Nimotuzumab is another kind of recombinant humanized monoclonal IgG1 antibody, which displays a cytotoxic effect in EGFR positive cancers. The efficiency of nimotuzumab and irinotecan combination as a second line treatment of advanced GC is currently tested in clinical trials (NCT01813253).


The fibroblast growth factor receptor type 2 (FGFR2) has tyrosine kinase activity and plays a role in cell proliferation and angiogenesis. FGFR2 amplification occurs in 3–16% of the GCs and is associated with diffuse type and poorer prognosis [5].

Dovitinib is a multikinase inhibitor targeting FGFR, VEGFR, PDGFR, FLT-3, and other kinases. Studies evaluating efficacy and safety of dovitinib alone or in combination with chemotherapy are currently underway. Another FGFR inhibitor, brivanib, is also investigated in clinical trials [26].

Unfortunately, the SHINE trial, which proved clinical efficacy of selective FGFR1, 2 and 3 inhibitors - AZD4547 added to paclitaxel, failed to meet the primary endpoint - PFS [71].

PI3K pathway

Activation of the PI3K/Akt pathway, associated with activating mutations of PIK3CA, monoallelic deletion of PTEN or AKT amplification, leads to increased cell proliferation and decreased apoptosis [7, 11]. Clinical trials evaluating the efficacy of PI3K inhibitors are currently underway and their results are awaited. Studies so far were without definitive clinical results.

Everolimus, an oral mTOR inhibitor, examined in the GRANITE-1 study, in monotherapy did not improve the survival of advanced GC patients compared to the best supportive care, though, an improvement in median progression free survival (PFS) was noted. Potential biomarkers, which can identify patients who would benefit from this treatment, are presently under identification. Furthermore, a randomized phase III trial evaluating the efficacy of everolimus in combination with paclitaxel in second line treatment is currently ongoing (NCT01248403) [26]. Treatment against tumors with a PTEN deficiency, which is an alteration often present in EBV-positive GC [42] , is under investigation (NCT01458067).


The mesenchymal-epithelial transition factor receptor (MET), which is activated by hepatocyte growth factor (HGF), is associated with promotion of gastric cancer cell proliferation, survival and migration [60]. MET amplification or overexpression, which occurs in 0–23% of the GC cases, can lead to activation of the deregulated MET pathway [5]. Anti-HGF/MET-targeted therapy is based on monoclonal antibodies, such as rilotumumab and onartuzumab, and tyrosine kinase inhibitors such as foretinib [60].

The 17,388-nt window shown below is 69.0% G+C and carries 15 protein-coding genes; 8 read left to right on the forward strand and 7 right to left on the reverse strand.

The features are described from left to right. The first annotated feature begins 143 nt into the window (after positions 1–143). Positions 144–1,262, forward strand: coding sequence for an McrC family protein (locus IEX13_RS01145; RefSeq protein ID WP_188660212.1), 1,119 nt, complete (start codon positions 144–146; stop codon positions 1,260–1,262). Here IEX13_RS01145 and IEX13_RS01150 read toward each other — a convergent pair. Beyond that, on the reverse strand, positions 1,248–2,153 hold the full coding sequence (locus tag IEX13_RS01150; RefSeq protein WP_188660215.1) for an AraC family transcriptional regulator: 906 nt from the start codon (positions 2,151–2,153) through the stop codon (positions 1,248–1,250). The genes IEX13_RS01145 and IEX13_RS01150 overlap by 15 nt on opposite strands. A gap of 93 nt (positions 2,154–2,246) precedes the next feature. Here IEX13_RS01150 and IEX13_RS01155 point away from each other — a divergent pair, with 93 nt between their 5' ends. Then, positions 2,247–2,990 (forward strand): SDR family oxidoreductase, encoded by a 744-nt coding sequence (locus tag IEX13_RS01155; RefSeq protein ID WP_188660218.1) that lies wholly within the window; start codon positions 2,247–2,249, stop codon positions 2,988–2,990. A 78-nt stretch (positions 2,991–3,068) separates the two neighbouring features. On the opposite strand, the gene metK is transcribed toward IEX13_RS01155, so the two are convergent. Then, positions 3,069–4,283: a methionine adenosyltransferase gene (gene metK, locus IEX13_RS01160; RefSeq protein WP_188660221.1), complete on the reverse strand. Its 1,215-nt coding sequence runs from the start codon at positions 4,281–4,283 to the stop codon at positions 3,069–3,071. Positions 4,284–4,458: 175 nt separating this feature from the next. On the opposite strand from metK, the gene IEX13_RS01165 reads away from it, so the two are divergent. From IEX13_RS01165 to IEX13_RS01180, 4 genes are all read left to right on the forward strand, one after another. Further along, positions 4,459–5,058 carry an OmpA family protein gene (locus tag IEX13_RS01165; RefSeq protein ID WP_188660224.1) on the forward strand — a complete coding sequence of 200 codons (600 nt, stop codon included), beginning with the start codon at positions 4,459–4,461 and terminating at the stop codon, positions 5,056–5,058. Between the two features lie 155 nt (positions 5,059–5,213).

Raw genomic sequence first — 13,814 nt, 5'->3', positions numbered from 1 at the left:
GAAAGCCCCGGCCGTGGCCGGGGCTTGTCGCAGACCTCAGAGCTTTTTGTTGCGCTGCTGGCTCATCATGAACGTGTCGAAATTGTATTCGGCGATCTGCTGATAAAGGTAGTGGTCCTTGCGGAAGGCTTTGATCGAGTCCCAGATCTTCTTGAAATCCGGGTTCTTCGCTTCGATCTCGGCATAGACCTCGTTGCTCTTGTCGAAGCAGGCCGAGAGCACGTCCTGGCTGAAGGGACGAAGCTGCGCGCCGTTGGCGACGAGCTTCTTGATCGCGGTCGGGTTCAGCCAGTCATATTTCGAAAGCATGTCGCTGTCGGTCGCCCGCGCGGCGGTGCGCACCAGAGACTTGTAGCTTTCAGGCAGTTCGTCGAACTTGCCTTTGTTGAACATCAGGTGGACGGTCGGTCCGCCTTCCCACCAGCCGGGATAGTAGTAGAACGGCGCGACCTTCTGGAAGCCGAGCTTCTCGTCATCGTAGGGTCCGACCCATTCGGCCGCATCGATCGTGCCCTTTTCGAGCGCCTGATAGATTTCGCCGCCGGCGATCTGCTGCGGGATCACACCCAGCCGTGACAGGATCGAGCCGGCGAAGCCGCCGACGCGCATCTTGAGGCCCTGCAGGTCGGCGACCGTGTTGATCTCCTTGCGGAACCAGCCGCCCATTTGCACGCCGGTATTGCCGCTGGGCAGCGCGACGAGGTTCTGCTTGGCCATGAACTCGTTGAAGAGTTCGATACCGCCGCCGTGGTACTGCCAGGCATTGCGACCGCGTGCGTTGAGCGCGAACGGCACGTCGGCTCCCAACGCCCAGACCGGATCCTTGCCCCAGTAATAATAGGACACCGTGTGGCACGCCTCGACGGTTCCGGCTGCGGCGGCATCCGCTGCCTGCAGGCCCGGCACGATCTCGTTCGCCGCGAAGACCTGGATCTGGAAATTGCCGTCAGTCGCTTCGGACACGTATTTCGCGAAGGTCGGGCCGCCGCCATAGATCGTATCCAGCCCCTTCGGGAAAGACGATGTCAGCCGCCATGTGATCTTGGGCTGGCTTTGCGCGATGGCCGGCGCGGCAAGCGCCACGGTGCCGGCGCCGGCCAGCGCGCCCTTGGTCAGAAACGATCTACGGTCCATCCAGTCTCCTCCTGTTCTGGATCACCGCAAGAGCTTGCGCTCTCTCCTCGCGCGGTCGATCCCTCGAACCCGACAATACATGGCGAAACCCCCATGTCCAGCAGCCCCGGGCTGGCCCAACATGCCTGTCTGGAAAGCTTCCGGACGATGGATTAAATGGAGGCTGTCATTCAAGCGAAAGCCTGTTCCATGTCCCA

Rilotumumab is fully human monoclonal antibody directed against HGF. The RILOMET-1 study checking an efficiency and safeness of rilotumumab addition to the ECX (epirubicin/cisplatin/capecitabine) regimen in patients with HER2 -negative and MET-positive GC was terminated because of an increase in the number of deaths in the test arm compared to the control group [72].

Onartuzumab is a humanized anti-MET monoclonal antibody, which efficiency in the MET Gastric study was evaluated [73]. In this trial, treatment-naive patients with HER2-negative and MET-positive advanced GC were divided into two groups, receiving FOLFOX6 alone or with onartuzumab. Onartuzumab did not show an overall survival benefit [73]. Aside from MET, foretinib can inhibit other molecules, such as VEGFR-2, RON and ALK. Previous studies concerning the drug effect are not conclusive and there is a need for further studies [6, 11]. Studies of another MET kinase inhibitor - AMG337, despite the promising results of phase I trial, were halted during phase II, due to disappointing outcome [74].


The expression of PD-1 molecules on the T-cells surface is one of the immune tolerance mechanisms preventing their attack on own tissues. Cell activity against own tissues is inhibited by the binding of PD-1 molecules with their ligands PD-L1, which are also presented on the T-cells surface. PD1/PD-L1 interaction ensures that the immune system is activated only at the appropriate time in order to minimize the possibility of chronic autoimmune inflammation. When PD-L1 binds to PD-1, an inhibitory signal is transmitted into the T-cell, which reduces cytokine production and suppresses T-cell proliferation. Expression of PD-L1 was also detected on the tumor cells. These cells exploit the immune-checkpoint pathway as a mechanism to evade detection and inhibit the immune response. PD-L1 expressed on the tumor cells binds to PD-1 receptors on the activated T-cells, which leads to the inhibition of the cytotoxic T-cells. These deactivated T-cells remain inhibited in the tumor microenvironment. The PD1/PD-L1 pathway represents an adaptive immune resistance mechanism that is exerted by tumor cells in response to endogenous anti-tumor activity.